In his influential book The Structure of Scientific Revolutions, Thomas Kuhn coined a new concept that would radically change the way we perceive knowledge: paradigm shift. According to the American physicist and philosopher, paradigm shifts arise when the dominant paradigm under which normal science operates is rendered incompatible with new phenomena. Besides science, other domains could be examined from this point of view.
The dominant paradigm of contemporary formal education is, now more than ever, being called into question. Do our schools prepare students for the challenges the future has in store for them? Are the educational tools, methods, and processes currently employed the most appropriate ones? And finally, is an educational paradigm shift a necessity in the context of high youth unemployment, economic crises, and rapid changes linked to our complex knowledge-based economy and society?
A key idea that is gaining ground among teachers and researchers is that entrepreneurial education could be the cornerstone of the schools we actually need. It’s not a new idea and it was largely inspired by the lemonade stand, an iconic concept of youthful summertime Americana and the homonymous business simulation game, produced for the Minnesota Educational Computing Consortium in 1973 and later popularized on the Apple II in 1979.
Obviously, I don’t suggest urging Greek students to start their own lemonade stands, or even to learn how to start their own business. I proposing that we view the lemonade stand paradigm as an educational approach that incorporates many intriguing ideas. Learning-by-doing, working in interdisciplinary teams, interacting with people outside school, and creating value for the local communities are only some of them.
And let’s be honest with ourselves. No one can tell what the job industry will be like 20 years down the road. Students are constantly asked: “What do you wanna be when you grow up?” Seeing the world from the lens of an entrepreneur is crucial for all of them on the grounds that their careers are not going to be a straight line. Their careers are going to be an evolving set of opportunities to create value.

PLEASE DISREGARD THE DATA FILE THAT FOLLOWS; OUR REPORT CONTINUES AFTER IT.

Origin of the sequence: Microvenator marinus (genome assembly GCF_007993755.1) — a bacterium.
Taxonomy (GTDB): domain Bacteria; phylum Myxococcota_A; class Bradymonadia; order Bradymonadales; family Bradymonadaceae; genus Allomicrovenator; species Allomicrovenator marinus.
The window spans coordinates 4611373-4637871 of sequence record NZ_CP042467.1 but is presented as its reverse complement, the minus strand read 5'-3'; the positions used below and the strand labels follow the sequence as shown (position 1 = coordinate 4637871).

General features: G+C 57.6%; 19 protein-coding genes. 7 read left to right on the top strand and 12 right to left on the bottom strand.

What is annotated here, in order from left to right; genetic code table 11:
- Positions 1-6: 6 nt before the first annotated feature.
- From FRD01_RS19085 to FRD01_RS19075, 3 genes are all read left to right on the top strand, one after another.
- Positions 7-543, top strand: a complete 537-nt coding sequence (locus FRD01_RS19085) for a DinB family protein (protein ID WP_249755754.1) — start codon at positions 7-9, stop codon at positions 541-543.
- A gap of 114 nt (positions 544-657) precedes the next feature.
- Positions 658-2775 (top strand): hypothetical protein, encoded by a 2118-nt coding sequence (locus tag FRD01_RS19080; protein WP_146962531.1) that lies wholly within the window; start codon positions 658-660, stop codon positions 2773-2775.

Unfortunately, there is much to be done to move in the aforementioned direction, especially in Greece! The special Eurobarometer on Entrepreneurship in the EU and beyond, published in 2012, sheds some light on perceptions of and opinions on entrepreneurship and entrepreneurs across Europe. Respondents were asked whether they had ever taken part in any course or activity at school relating to entrepreneurship, defined as turning ideas into action and developing one's own project. The least amount positive answers were found in Malta and the United Kingdom (15%), Italy (16%), and of course, Greece (17%).
Indubitably, transforming our schools will not be a piece of cake. Lack of time and resources, teachers’ fear of commercialism, impeding educational structures, assessment difficulties, and lack of definitional clarity are some of the challenges we must overcome in order to infuse entrepreneurship into education. But in a world that is constantly evolving we can’t afford to stay behind. I am pretty confident that the newly appointed Minister of Education, N. Kerameus, grasps what needs to be done. We, as ONNED, the youth organization of the New Democracy Party, will do our best to emphasize the need for radical changes since we strongly believe that future generations deserve better.
*Theodoros Chadoulis Rizos is an Executive Board Member of ONNED.